Cancellara Scores Third Tour of Flanders Victory

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04/7/2014| 0 comments
by Gerald Churchill
Fabian Cancellara (Trek Factory Racing), Greg Van Avermaet (BMC Racing Team) and Sep Vanmarcke (Team Belkin - Linksys) on the Tour of Flanders podium Fotoreporter Sirotti

Cancellara Scores Third Tour of Flanders Victory

Fabian Cancellara (Trek Factory Racing) has joined Achiel Buysse, Fiorenzo Magni, Eric Leman, Johan Museeuw, and Tom Boonen as a three-time winner of the Tour of Flanders.

Fabian Cancellara (Trek) has joined Achiel Buysse, Fiorenzo Magni, Eric Leman, Johan Museeuw, and Tom Boonen as a three-time winner of the Tour of Flanders. The man called Spartacus took a four-up sprint to win the rugged, 259.1-km Ronde Van Vlaanderen ride from Brugge to Oudenaarde in 6:15:18. Greg Van Avermaet (BMC) finished second, and Sep Vanmarcke (Belkin) finished third.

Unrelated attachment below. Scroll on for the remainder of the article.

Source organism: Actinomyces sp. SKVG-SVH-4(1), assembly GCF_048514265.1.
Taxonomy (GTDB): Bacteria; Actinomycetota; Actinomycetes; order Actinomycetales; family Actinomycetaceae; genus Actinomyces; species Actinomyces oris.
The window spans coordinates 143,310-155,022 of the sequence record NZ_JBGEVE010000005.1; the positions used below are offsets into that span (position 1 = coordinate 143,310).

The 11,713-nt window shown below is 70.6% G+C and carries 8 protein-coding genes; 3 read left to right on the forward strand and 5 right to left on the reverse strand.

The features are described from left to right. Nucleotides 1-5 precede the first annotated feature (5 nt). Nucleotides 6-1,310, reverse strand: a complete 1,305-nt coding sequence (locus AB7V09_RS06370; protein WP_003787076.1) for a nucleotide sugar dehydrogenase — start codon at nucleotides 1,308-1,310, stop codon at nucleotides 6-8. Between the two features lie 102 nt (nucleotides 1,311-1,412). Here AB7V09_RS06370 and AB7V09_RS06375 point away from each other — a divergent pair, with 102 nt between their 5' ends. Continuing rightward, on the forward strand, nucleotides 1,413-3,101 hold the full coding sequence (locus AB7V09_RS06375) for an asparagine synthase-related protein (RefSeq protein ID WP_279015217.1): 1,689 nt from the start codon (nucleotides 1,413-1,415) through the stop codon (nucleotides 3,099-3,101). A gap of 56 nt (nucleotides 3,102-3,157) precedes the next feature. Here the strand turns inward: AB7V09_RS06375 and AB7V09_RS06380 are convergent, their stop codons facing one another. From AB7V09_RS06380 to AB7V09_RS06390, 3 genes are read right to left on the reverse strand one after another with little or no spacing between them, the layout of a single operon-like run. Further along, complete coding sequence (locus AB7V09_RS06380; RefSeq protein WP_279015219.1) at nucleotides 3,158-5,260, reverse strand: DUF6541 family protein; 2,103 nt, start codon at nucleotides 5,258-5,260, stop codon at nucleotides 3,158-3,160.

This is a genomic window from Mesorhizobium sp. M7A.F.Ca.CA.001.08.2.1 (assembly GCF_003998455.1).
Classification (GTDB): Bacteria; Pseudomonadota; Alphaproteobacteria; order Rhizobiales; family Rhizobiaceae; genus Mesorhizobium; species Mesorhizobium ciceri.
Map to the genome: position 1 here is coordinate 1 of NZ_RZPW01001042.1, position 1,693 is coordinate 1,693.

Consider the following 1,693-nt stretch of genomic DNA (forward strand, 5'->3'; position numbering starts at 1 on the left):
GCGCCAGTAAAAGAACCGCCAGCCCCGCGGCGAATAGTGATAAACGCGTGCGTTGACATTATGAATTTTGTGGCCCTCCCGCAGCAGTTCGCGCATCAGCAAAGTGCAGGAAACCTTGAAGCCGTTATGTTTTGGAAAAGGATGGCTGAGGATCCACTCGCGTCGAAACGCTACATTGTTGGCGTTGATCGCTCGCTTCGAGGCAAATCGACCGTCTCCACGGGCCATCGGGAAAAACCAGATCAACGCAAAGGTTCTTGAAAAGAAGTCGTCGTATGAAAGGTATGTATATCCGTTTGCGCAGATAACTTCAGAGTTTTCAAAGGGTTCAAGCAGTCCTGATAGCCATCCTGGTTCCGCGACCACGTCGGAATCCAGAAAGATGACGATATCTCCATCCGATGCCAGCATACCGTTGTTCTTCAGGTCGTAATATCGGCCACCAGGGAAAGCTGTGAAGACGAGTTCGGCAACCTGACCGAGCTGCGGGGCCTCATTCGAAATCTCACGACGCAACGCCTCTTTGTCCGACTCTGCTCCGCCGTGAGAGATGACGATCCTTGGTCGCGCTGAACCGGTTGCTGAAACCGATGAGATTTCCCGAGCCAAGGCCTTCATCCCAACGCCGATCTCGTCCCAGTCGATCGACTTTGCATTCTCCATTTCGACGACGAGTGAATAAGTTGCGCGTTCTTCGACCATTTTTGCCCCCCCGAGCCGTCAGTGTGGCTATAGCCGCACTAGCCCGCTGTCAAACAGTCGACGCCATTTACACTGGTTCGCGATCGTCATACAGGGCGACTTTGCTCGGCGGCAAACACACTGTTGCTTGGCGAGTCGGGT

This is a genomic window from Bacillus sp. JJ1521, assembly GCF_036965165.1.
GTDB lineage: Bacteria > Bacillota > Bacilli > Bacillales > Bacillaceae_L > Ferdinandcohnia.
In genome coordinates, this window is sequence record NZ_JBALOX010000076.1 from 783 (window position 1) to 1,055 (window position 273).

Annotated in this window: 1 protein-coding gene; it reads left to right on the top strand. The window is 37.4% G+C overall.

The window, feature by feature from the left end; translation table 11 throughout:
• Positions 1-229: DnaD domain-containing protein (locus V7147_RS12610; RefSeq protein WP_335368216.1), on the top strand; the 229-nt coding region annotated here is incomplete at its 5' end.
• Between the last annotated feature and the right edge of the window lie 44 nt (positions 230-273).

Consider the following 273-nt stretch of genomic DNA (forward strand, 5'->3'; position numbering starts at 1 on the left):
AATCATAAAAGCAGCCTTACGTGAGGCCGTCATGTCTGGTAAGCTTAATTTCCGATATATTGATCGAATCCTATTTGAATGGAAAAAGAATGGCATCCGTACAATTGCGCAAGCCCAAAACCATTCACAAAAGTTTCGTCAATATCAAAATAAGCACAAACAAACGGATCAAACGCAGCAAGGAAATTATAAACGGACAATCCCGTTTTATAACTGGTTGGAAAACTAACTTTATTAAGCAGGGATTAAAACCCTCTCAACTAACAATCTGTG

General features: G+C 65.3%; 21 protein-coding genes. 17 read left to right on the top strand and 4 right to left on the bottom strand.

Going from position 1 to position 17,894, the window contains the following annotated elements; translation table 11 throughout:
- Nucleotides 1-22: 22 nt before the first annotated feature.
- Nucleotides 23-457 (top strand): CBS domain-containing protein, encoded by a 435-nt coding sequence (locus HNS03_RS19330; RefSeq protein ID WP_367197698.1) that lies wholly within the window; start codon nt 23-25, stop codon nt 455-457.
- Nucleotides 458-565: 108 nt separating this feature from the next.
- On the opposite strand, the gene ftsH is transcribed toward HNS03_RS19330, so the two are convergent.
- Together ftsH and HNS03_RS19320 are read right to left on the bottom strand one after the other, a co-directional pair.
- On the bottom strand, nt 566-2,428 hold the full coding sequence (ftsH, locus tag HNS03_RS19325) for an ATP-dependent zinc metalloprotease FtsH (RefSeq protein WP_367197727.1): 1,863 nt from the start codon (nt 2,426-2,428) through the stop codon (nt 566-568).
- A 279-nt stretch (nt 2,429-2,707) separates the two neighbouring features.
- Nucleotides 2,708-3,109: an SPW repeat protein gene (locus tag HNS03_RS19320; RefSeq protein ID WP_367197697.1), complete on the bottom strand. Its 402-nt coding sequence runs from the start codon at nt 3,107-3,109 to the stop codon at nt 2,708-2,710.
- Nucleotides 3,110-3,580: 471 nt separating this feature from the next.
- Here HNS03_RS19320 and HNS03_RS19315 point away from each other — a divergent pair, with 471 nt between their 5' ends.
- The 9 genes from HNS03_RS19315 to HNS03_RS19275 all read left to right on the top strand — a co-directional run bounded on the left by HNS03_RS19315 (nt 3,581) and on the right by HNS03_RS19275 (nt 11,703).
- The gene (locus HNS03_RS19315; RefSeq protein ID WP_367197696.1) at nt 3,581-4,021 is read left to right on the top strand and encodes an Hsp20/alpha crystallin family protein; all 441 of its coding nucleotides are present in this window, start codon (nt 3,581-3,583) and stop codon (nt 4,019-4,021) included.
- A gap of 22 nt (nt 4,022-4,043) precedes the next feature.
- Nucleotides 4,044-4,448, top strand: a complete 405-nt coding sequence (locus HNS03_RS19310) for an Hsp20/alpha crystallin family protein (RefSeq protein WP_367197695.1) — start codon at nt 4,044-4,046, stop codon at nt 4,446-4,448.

Rain greeted the riders at the start in Brugge. The field rode about 40 km before a break formed. Stig Broeckx (Lotto-Belisol), Davide Appolonio (Ag2r-La Mondiale), Daryl Impey (GreenEdge), Raymond Kreder (Garmin-Sharp-POC),Wesley Kreder and James Vanlandschoot (both from Wanty-Groupe Gobert), Alexander Kuchynski (Katusha), Andrea Palini (Lampre-Merida), Taylor Phinney (BMC), Jelle Wallays (Topsport Vlaanderen-Baloise), and Romain Zingle (Cofidis) jumped clear, and the 11 riders quickly forged a four-minute lead over the peloton.

Behind, a nervous peloton dealt with crashes. In separate incidents, Luke Durbridge (GreenEdge) and Simon Le Bon ( crashed out early, and Johan Van Summeren (Garmin-Sharp-POC) struck a pedestrian at an unmarked traffic island, with the collision sending the 2011 Paris-Roubaix champion and the spectator to a hospital. Vanmarcke crashed but remounted and got back into the action.

When the peloton passed through Oudenaarde for the first time, the break led the bunch by six minutes. On the first ascent of the Oude Kwaremont, the bunch shaved a minute off of the escapees’ lead. Jurgen Roelandts (Lotto-Belisol), who finished third last year, crashed and abandoned.

On the approach to the Paddestraat, more mayhem occurred. A large crash took down Luca Paolini (Katusha) and two-time Tour de Flanders champion Stijn Devolder (Trek) and split the peloton. Omega Pharma-Quick Step went to the front of the lead group and began to hammer.